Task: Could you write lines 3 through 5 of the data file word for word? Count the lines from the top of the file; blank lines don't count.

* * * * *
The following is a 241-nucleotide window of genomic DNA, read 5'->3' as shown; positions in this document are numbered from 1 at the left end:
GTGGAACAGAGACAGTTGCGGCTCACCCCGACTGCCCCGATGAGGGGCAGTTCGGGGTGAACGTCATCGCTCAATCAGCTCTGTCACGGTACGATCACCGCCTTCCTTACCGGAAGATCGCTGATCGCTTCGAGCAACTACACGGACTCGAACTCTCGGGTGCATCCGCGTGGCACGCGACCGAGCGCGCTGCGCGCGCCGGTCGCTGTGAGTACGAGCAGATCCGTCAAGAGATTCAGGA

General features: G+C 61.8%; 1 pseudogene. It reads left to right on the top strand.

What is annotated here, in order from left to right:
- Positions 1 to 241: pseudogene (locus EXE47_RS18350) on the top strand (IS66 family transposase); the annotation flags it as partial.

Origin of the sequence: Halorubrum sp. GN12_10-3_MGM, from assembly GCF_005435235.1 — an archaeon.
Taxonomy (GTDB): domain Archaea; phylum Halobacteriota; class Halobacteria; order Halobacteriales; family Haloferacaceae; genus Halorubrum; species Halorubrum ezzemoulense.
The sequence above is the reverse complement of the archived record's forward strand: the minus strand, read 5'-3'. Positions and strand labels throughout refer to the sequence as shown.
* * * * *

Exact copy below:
General features: G+C 61.8%; 1 pseudogene. It reads left to right on the top strand.

What is annotated here, in order from left to right:
- Positions 1 to 241: pseudogene (locus EXE47_RS18350) on the top strand (IS66 family transposase); the annotation flags it as partial.